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This column was originally published on RealMoney on Oct. 28 at 8:12 a.m. EDT. It's being republished as a bonus for readers.

For yesterday's column, "

Google Leads Long-Term Buys," I operated at an unusual place for me: the 50,000-foot level.

Today, let's take it back to my normal stomping grounds of short-term trading.

Specifically, now that

Research In Motion

( RIMM) is in the news, I want to take a look at how I would have played the stock since I featured it in my Oct. 18 column, "

RIM Rolls Out." That chart and my comments are below.

From that first day on, some might have gone past "sell" and directly to "short" with some nice results. The question, though, is when to take profits.

In that regard, I have a few thoughts. First, the foremost consideration is where to put your stop. Because RIM was moving sideways at the time, the obvious place would be directly above resistance. Call that about $66.50.

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Next, you'd want to figure out where to take profits. There are two schools of thought. My first preference is to use a standard percentage. That takes the guesswork out of trading, and allows you to not have to continually focus on how RIM is faring. In that regard, a figure that seems to work well with shorts is the "Magic 10%." For whatever reason, taking profits at a 10% gain seems to work over a wide variety of stocks, but particularly with volatile ones like RIM. That percentage would have taken out sometime on Oct. 25.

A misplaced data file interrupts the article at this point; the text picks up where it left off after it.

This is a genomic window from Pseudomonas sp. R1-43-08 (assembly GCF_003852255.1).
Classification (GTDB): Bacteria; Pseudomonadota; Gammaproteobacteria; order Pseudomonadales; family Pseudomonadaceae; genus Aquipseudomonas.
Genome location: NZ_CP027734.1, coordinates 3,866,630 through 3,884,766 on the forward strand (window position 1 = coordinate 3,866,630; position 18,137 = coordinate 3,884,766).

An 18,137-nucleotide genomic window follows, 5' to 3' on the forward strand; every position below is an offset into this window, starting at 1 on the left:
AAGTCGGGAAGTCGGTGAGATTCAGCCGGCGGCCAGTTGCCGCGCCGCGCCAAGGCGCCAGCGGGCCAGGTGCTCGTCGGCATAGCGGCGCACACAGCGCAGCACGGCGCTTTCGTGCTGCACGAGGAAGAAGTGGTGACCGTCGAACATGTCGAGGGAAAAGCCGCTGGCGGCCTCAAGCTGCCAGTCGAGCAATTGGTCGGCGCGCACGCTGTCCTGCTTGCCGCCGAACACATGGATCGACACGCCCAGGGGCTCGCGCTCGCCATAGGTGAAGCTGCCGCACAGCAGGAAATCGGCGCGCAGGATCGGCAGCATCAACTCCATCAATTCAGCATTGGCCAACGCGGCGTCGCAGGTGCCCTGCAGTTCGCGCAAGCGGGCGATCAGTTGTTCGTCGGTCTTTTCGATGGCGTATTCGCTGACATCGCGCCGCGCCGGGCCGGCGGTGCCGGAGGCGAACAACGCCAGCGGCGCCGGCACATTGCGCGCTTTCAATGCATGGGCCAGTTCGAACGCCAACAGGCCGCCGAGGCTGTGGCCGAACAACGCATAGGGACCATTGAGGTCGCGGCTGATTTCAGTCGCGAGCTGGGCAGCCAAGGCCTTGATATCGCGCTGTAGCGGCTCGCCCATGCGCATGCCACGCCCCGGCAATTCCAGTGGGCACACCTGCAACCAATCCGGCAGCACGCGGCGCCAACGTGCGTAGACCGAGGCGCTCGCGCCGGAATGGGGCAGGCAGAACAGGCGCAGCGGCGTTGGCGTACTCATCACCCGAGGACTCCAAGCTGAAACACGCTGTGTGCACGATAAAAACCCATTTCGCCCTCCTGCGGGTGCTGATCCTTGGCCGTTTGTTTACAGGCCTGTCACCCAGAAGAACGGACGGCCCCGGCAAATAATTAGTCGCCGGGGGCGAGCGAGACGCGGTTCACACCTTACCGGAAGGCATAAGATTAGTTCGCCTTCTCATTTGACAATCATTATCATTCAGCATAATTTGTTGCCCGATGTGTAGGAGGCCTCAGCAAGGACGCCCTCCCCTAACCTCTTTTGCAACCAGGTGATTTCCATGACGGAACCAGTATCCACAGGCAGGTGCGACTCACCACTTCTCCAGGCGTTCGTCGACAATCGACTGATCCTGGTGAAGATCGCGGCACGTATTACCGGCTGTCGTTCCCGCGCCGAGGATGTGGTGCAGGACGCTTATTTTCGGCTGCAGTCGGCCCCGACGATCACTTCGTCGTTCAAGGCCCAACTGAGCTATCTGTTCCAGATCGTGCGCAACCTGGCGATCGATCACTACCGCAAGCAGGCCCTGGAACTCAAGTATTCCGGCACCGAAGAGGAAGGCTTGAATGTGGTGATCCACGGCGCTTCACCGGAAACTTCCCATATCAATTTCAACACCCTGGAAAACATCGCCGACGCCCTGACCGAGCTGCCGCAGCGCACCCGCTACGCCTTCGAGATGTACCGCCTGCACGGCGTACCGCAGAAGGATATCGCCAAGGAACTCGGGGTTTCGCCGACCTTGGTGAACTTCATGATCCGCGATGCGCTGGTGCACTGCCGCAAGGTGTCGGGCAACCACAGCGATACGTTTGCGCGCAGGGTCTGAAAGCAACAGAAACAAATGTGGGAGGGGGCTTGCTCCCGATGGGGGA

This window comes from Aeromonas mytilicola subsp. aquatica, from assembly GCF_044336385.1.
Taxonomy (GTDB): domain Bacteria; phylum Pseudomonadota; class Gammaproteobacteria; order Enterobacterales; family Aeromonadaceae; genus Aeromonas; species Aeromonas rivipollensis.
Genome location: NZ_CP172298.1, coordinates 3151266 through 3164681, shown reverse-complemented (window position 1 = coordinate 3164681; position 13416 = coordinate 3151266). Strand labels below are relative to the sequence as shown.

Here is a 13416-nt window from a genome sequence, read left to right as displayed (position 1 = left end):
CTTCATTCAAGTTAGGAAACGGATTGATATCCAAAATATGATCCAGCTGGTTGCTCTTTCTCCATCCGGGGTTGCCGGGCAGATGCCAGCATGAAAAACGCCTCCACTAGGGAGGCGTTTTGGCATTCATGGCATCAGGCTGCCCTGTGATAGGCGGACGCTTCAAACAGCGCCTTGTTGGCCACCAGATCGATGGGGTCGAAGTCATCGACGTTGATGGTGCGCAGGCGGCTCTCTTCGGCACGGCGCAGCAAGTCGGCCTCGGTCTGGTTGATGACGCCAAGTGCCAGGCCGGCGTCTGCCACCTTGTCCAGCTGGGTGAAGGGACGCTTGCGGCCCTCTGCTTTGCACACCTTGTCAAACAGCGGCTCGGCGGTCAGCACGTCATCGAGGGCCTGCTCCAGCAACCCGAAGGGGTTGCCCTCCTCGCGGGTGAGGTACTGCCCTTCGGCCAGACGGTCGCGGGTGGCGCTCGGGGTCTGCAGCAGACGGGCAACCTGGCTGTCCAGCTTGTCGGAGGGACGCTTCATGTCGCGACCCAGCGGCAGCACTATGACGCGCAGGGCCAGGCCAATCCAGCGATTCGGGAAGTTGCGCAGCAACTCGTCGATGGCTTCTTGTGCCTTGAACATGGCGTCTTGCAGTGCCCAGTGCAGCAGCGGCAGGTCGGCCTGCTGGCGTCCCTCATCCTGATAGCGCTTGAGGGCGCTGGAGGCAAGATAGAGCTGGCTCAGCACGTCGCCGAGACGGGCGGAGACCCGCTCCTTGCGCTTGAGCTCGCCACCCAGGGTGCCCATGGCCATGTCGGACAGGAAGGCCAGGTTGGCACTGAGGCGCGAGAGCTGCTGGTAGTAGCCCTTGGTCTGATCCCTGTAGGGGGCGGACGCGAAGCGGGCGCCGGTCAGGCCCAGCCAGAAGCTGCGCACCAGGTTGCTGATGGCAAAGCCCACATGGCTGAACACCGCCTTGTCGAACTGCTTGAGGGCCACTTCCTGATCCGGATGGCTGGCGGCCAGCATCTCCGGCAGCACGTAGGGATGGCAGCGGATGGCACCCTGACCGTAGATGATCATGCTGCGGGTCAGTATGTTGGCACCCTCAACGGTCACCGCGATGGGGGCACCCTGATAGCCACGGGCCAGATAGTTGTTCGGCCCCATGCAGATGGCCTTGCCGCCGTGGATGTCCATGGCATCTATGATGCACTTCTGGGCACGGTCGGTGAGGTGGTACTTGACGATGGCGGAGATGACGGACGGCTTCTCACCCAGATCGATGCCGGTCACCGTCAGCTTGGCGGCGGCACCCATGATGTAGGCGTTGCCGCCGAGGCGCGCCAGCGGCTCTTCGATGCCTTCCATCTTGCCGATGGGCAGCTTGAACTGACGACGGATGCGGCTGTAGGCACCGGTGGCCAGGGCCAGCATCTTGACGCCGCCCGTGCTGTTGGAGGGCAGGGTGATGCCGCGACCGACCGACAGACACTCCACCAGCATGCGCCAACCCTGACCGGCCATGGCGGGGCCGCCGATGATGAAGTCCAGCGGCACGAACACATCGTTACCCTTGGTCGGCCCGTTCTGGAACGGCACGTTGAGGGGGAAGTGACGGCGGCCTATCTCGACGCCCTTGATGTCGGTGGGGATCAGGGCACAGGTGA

The second school of thought requires you to continually examine the chart, making a daily judgment on how well or poorly the trade is faring. That approach can be lucrative, but also draining; I don't advise it for most traders.

Still, there was a telltale sign to cover and that was the move on Oct. 26. Whenever you're short a stock that makes a high-volume move, with the close of the day being much higher than the low, the odds are good the stock has made a short-term low and may now be headed higher. Given that, covering your trade either at the close on Oct. 26 or at the next open still would have locked in a nice gain.

Of course, if you were fortunate enough to still be short RIM when it traded down to the low $50s, that would have been the ideal time to cover. But how would you have known intraday? When you're looking at an open trade, licking your chops at how profitable it is, your next call should be to your broker with the clear message to cover your short!

Today, charts for the

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Charts produced by TC2000, which is a registered trademark of

Worden Brothers Inc.

And that is the final word from Kingsland, Ark., where

Walk the Line

looks terrific and

North Country

... preachy.

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At the time of publication, Smith was long Intel, although holdings can change at any time.

Gary B. Smith is a freelance writer who trades for his own account from his Maryland home using technical analysis. Under no circumstances does the information in this column represent a recommendation to buy or sell stocks.

Smith writes a daily technical analysis column for and also produces a daily premium product for called The Chartman's Top Stocks --

click here for a free two-week trial. While Gary cannot provide investment advice or recommendations, he appreciates your feedback;

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to send him an email.